Little Miss Don’t Disappear
One of my favorite movies is The Incredibles.
In The Incredibles there’s this moment where Violet Parr, a teenage girl who can literally turn invisible (an ability most teenage girls would love to possess) discovers she has the ability to make these big round circular balls of defense that can be rolled forcibly over bad guys in the general vicinity, flattening them. Her brother asks, “How are you doing that?” She replies, “I don’t know.”
So anyway, this is my 100th piece for Ordinary Times.
This may not seem like much of an accomplishment to most people, but it is for me. Wading into the public sphere to share my writing is not the type of thing that I could ever have seen myself doing. It’s taken me such a long time and so much personal work to get to the point at which it is possible for me to be here, to put myself out here for the benefit of strangers. It feels honestly miraculous. Like Violet, I don’t know how I’m doing it.
Pretty much every message I’ve ever gotten over the course of my life has been that I’m not particularly interesting. I was told that I’m not special, I’m not talented, I’m not extraordinary. I was told that the best use of my life is to put my head down and do the things that my parents, my friends, my teachers, my neighbors, my bosses, and later, my husband (who is a great guy, but who generally prefers clean toilets to an ink stained wife) wanted and expected me to do. Pretty much the only message I’ve ever gotten over the course of my life is to sit down, shut up, do what other people tell me to do, and don’t make waves.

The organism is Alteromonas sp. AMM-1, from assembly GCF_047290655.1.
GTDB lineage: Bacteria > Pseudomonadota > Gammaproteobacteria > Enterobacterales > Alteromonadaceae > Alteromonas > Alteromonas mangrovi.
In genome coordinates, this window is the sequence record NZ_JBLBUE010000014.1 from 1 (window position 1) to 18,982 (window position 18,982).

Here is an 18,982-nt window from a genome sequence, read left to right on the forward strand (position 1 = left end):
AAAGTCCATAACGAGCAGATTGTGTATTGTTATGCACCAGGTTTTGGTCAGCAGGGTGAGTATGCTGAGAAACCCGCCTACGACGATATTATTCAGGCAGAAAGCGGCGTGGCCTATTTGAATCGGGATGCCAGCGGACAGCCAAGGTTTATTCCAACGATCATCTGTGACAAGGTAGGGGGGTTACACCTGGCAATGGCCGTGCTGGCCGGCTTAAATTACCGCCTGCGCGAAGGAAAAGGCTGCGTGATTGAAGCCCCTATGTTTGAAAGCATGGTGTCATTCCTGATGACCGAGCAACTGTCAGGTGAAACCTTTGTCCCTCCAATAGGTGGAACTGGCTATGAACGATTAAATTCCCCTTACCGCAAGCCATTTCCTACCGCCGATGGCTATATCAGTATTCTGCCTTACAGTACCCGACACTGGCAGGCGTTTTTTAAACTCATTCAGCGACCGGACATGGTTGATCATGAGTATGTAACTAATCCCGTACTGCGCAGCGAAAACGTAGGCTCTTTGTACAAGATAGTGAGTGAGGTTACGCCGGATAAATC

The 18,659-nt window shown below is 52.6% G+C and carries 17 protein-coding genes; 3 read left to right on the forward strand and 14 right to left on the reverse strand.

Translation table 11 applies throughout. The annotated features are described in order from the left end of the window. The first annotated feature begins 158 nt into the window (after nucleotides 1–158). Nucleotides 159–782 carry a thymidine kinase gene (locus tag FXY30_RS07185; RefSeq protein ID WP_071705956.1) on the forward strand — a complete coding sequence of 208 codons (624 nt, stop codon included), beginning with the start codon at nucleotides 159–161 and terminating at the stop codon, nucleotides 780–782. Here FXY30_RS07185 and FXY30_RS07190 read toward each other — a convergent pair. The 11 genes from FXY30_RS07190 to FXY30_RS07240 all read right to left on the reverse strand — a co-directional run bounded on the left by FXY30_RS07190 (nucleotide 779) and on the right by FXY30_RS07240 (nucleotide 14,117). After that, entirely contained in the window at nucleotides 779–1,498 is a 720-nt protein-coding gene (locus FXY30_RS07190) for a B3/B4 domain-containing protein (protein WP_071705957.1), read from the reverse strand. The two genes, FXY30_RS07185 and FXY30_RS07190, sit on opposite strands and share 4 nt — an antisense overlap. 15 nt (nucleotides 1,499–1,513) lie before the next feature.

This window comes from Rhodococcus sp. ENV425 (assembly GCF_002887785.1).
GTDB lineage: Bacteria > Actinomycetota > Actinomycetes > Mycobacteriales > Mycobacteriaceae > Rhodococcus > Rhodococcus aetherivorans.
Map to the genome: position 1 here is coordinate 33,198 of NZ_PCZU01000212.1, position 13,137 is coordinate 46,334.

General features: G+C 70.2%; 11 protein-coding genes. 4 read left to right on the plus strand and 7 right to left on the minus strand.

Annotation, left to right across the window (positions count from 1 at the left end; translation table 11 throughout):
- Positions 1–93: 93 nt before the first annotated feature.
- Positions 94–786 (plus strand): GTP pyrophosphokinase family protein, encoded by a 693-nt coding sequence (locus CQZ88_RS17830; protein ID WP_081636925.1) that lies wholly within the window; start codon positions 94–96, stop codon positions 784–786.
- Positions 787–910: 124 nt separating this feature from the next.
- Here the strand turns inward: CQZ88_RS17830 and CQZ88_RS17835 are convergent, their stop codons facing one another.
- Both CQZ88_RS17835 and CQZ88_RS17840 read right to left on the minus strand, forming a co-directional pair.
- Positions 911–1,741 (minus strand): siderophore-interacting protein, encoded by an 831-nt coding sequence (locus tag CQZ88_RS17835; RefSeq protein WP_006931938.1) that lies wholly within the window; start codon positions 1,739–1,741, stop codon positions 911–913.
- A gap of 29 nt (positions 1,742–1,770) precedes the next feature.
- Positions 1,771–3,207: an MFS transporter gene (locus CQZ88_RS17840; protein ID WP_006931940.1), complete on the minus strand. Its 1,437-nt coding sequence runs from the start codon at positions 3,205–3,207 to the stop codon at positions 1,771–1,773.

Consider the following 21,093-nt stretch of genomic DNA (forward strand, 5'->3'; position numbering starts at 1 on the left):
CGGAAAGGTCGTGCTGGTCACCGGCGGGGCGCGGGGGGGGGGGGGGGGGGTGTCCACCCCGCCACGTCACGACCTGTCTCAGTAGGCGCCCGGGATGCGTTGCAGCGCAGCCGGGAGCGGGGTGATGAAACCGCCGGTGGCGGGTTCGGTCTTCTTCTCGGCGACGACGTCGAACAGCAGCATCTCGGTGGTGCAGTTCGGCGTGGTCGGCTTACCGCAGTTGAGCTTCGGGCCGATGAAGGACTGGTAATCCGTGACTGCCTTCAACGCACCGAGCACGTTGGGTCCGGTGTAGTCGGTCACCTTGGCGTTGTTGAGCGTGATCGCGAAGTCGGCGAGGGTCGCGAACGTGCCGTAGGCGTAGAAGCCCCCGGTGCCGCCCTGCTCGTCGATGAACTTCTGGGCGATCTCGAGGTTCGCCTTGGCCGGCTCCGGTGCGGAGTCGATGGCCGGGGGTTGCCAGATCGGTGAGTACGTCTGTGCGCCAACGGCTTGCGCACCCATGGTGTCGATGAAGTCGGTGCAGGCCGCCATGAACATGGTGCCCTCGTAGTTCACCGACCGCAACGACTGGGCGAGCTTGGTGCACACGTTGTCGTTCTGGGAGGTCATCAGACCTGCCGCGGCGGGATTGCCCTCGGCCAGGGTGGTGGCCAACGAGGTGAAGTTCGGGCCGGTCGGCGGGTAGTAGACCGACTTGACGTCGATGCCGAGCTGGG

Over time I’ve grown to realize that these messages were fake news; that it behooved the message-givers for me to act a certain way and that the “helpful” messages “for my own good” were actually people attempting to control my behavior for their own ends. But boy, when what feels like the whole entire world tells you the same thing again and again your entire life, it’s hard to see it as anything other than an immutable law, like gravity.
Every time I drop something, it falls to earth, and I am told that gravity on Earth is a constant of 9.8 m/s squared. Every time I tried to speak up, to stand out, even at times where the situation desperately seemed to require my input, my voice fell on deaf or angry ears, and so I assumed for quite some time there must be a universal law that governed my behavior. I assumed for quite some time that my place was in the passenger seat while someone else steered, and I wasn’t allowed to even change the dial on the radio.
Sit down, shut up, do what others tell me to do. Blend in. Don’t make waves.
Being a writer, a female writer especially, a female writer on topics that are controversial most especially of all, requires you to accept the fact that you are particularly interesting, to recognize your talent, to raise your voice and sound Whitman’s barbaric yawp over the roofs of the world.
I’m just saying it doesn’t come naturally.
It’s so strange to find myself, a person programmed for well-nigh 50 years not to make waves, here in a place like Ordinary Times, where tsunamis are regular events. Even stranger to find myself triggering some of them.
In most of my relationships -- indeed, all those I could escape -- at the first hint I got that people didn’t care for me, I was gone like a shot. Even if it was only temporary annoyance, just a hint that anyone might not like me, didn’t want me around, found me irritating or unlikeable or not worth their time, was enough to drive me away. I have made and lost a thousand friends over the course of my life and I always lost them the same way -- I just went away. As I was taught since the cradle, you sit down, you shut up, you do what the other people expect you to do even when those expectations are gross and unfair, and if you forget yourself for a minute or they seem displeased for any reason even if it’s over something out of your control, it’s time for you to go.